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HTML Interview Questions

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With server-side includes. Ask your webmaster if this is supported, and what the exact syntax is for your server. But this will display the local time on the server, not for the client. And if the document is cached, the date will of course be incorrect after some time.
JavaScript can be used to display the local time for the client, but as most people already have one or more clocks on their screen, why display another one?

HTML does not depend on screen size. The text will be wrapped by the browser when the end of the screen is encountered. The only exception to this is when you use <PRE>-formatted text, which will only wrap at the line breaks you indicate. So make sure these lines are no longer than 70 characters, otherwise text mode users will see ugly line breaks on their terminals. And users of graphical browsers might have to scroll horizontally to see the rest, which is one of the most hated things to do when you read a document.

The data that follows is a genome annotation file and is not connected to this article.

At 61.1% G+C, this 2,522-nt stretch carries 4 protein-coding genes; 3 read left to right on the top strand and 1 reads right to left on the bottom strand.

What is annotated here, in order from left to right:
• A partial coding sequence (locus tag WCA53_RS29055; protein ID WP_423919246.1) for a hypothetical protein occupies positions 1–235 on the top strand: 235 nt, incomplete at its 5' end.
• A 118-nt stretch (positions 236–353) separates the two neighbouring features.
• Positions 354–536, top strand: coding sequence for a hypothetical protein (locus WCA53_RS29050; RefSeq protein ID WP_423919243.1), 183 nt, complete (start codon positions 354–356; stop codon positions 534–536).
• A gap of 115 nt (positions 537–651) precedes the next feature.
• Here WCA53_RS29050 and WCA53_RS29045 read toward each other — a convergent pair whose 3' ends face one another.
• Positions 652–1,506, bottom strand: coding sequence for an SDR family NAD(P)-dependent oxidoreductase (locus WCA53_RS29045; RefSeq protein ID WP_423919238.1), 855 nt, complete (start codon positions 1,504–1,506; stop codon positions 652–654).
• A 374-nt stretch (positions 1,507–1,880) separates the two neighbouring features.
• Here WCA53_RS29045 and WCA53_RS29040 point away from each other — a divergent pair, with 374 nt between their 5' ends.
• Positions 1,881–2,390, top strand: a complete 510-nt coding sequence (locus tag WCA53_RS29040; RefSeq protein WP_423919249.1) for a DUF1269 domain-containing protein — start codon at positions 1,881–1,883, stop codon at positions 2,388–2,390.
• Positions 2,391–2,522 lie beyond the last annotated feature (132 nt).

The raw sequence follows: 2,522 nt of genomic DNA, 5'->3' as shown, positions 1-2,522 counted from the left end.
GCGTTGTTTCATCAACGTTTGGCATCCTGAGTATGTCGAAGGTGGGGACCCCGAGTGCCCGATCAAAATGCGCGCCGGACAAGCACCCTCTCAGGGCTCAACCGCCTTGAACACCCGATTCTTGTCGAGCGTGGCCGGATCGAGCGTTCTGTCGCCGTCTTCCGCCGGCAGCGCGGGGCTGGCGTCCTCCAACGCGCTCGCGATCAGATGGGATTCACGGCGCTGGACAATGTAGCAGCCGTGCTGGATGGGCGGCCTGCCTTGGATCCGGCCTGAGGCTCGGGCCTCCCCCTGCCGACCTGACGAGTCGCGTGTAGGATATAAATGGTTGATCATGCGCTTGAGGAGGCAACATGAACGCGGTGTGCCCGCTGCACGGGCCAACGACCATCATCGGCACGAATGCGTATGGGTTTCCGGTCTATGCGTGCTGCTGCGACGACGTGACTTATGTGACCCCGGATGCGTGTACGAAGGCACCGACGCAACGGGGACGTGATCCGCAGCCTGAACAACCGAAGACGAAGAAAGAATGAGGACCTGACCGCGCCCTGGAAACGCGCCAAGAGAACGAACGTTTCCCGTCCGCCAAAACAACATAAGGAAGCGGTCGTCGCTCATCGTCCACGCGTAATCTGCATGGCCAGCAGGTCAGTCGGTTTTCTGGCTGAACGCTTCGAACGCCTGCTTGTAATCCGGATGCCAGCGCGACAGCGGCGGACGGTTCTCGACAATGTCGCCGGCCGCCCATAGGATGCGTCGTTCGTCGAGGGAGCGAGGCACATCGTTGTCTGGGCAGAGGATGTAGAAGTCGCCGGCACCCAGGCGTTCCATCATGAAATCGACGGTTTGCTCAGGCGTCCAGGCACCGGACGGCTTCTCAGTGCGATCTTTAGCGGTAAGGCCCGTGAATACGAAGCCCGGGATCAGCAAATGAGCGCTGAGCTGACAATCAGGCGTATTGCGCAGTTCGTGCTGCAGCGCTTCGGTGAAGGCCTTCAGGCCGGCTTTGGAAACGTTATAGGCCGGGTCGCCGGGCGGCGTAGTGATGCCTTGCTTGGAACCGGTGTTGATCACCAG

Of course, an image cannot be wrapped, so you have to be careful with that. It seems that 400 or 500 pixels is a reasonable width; anything above 600 will mean a certain percentage of users will have to scroll to see the rightmost bit. This percentage increases with your image width. Keep in mind that not everyone runs his browser at full screen!

You can’t. Although each request for a document is usually logged with the name or address of the remote host, the actual username is almost never logged as well. This is mostly because of performance reasons, as it would require that the server uses the ident protocol to see who is on the other end. This takes time. And if a cache proxy is doing the request, you don’t get anything sensible.
In Netscape 2.0, it was possible to automatically submit a form with a mailto as action, using Javascript. This would send e-mail to the document’s owner, with the address the visitor configured in the From line. Of course, that can be “mickey.mouse@disney.com”. This is fixed in Netscape 2.01.
The most reliable way is to put up a form, asking the visitor to fill in his e-mail address. If you offer him something in return, he will most likely do it.

You don’t. HTML is not a page layout language. It’s up to the browser to decide where and how to insert page breaks when the document is being printed.
However, style sheets (not widely supported yet, although Microsoft’s Internet Explorer is beginning to use it) will include support to indicate preferred balls for page breaks, probably somewhat like the way LaTeX handles this.

The best way is probably to include a version in preformatted text. This can be seen by any browser, including Lynx.
If you absolutely must have a table, check out Alan Flavell’s document on tables for a good discussion.

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